PHA also includes copolymers comprising more than one PHA, such as polyhydroxybutyrate-hydroxyvalerate (PHBN) copolymers and copolymers of glycolic acid and lactic acid (PGA/LA). Copolymers can be produced by copolymerization of a polyhydroxyalkanoic acid or derivative with one or more cyclic esters and/or dimeric cyclic esters. Such comonomers include glycolide (1,4-dioxane-2,5-dione), dimeric cyclic ester of glycolic acid, lactide (3,6-dimethyl-1,4-dioxane-2,5-dione), α,α-dimethyl-β-propiolactone, cyclic ester of 2,2-dimethyl-3-hydroxypropanoic acid, β-butyrolactone, cyclic ester of 3-hydroxybutyric acid, δ-valerolactone, cyclic ester of 5-hydroxypentanoic acid, ε-caprolactone, cyclic ester of 6-hydroxyhexanoic acid, and lactone of its methyl substituted derivatives, such as 2-methyl-6-hydroxyhexanoic acid, 3-methyl-6-hydroxyhexanoic acid, 4-methyl-6-hydroxyhexanoic acid, 3,3,5-trimethyl-6-hydroxyhexanoic acid, etc., cyclic ester of 12-hydroxy-dodecanoic acid, and 2-p-dioxanone, cyclic ester of 2-(2-hydroxyethyl)-glycolic acid, or combinations of two or more thereof.

PHA compositions also include copolymers of one or more PHA monomers or derivatives with other comonomers, including aliphatic and aromatic diacid and diol monomers such as succinic acid, adipic acid, and terephthalic acid and ethylene glycol, 1,3-propanediol, and 1,4-butanediol. About 100 different comonomers have been incorporated into PHA polymers. Generally, copolymers having the more moles of comonomer(s) incorporated, the less likely the resulting copolymer is to crystallize.

PHA polymers and copolymers may also be made by living organisms or isolated from plant matter including Azotobacter, Alcaligenes latus, Comamonas testosterone and genetically engineered E. coli and Klebsiella. U.S. Pat. No. 6,323,010 discloses a number of PHA copolymers prepared from genetically modified organisms.

PLA includes poly(lactic acid) homopolymers and copolymers of lactic acid and either non-isomers or optical isomers (stereo-isomers) containing at least 50 mole % (50% comonomer gives the least likely copolymer composition to crystallize, no matter what conditions) of repeat units derived from lactic acid or its derivatives (mixtures thereof) having a number average molecular weight of 3000 to 1000000, 10000 to 700000, or 20000 to 300000. PLA may contain at least 70 mole % of repeat units derived from (e.g. made by) lactic acid or its derivatives. The lactic acid monomer for PLA homopolymers and optical copolymers can be derived from d-lactic acid, I-lactic acid, or combinations thereof. A combination of two or more PLA polymers can be used. PLA may be produced by catalyzed ring-opening polymerization of the dimeric cyclic ester of lactic acid, which is frequently referred to as “lactide.” As a result, PLA is also referred to as “polylactide.”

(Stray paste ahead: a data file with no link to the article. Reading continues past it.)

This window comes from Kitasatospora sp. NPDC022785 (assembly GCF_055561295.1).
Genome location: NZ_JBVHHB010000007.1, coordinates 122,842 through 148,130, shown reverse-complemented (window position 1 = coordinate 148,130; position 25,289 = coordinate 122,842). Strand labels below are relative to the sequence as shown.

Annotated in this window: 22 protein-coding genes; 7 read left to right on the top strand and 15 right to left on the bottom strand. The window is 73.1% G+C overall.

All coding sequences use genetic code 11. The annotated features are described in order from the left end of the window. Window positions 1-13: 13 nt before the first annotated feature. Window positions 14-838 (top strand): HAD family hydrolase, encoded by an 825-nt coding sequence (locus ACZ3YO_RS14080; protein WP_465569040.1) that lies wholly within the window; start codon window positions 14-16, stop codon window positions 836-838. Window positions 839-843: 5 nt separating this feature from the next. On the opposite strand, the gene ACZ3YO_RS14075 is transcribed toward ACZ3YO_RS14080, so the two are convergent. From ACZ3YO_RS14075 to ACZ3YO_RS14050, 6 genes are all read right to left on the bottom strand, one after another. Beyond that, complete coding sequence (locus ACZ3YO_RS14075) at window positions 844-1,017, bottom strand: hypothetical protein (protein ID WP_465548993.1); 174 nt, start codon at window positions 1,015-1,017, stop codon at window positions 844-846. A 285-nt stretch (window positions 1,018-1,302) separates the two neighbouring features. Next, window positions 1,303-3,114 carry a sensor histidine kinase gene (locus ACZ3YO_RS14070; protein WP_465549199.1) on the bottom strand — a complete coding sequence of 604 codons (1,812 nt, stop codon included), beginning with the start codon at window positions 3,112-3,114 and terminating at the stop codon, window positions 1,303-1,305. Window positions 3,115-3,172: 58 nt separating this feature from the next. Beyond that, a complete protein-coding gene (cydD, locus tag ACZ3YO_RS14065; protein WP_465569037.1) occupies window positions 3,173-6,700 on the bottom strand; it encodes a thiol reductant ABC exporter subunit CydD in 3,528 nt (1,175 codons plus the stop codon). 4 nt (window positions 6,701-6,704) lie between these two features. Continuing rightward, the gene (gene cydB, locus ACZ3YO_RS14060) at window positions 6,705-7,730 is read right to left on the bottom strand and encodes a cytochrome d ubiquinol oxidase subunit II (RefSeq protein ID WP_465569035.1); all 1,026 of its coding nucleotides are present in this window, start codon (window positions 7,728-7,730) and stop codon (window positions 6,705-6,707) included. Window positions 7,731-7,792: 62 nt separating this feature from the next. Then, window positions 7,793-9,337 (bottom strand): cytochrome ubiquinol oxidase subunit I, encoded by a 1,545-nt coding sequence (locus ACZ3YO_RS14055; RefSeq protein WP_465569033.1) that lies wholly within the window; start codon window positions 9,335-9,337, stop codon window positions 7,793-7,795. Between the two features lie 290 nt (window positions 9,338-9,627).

PLA also includes the special class of copolymers and blends of different stereo-isomers of lactic acid or lactide. Melt blends of PLA polymerized from d-lactic acid or d-lactide and PLA polymerized from I-lactic acid or I-lactide can give a stereo-complex between the two stereopure PLAs at a 50/50 ratio. Crystals of the stereo-complex itself has a much higher melt point than either of the two PLA ingredients. Similarly stereo-block PLA can be solid state polymerized from low molecular weight stereo-complex PLA.

Copolymers of lactic acid are typically prepared by catalyzed copolymerization of lactic acid, lactide or another lactic acid derivative with one or more cyclic esters and/or dimeric cyclic esters as described above.

PHA may comprise up to about 99.8 weight %, of the composition, based on the total amount of PHA and modifier used. For example, the PHA may be present in a range from a lower limit of about 96 to 100 weight %.

The PHA composition may comprise about 0.1 to about 50%, about 0.5 to about 40%, about 1 to about 30%, about 2 to about 30%, about 3 to about 20%, or about 5 to about 10%, based on the weight of the composition, of an impact modifier. The modifier comprises, consists essentially of, or consists of repeat units derived from an alkyl acrylate and a comonomer. Repeat units derived from alkyl acrylate and the comonomer may each comprise, based on the modifier weight, from about 5, 10, 20, 40 or 50% to about 50, 60, 80, 90 or 95%. The alkyl can include 1 to about 10 or 2 to about 10 carbon atoms per group such as ethyl acrylate, propyl acrylate, isopropyl acrylate, n-butyl acrylate, tert-butyl acrylate, iso-butyl acrylate, sec-butyl acrylate, amyl acrylate, or combinations of two or more thereof. The comonomer can include (meth)acrylic acid, maleic acid, maleic anhydride, epoxy (meth)acrylate (e.g., glycidyl methacrylate and glycidyl acrylate), carbon monoxide, or combinations of two or more thereof. The acid moiety, or portion thereof, of the modifier can be neutralized with a metal ion such as Na, K, Mg, Zn, or combinations of two or more thereof.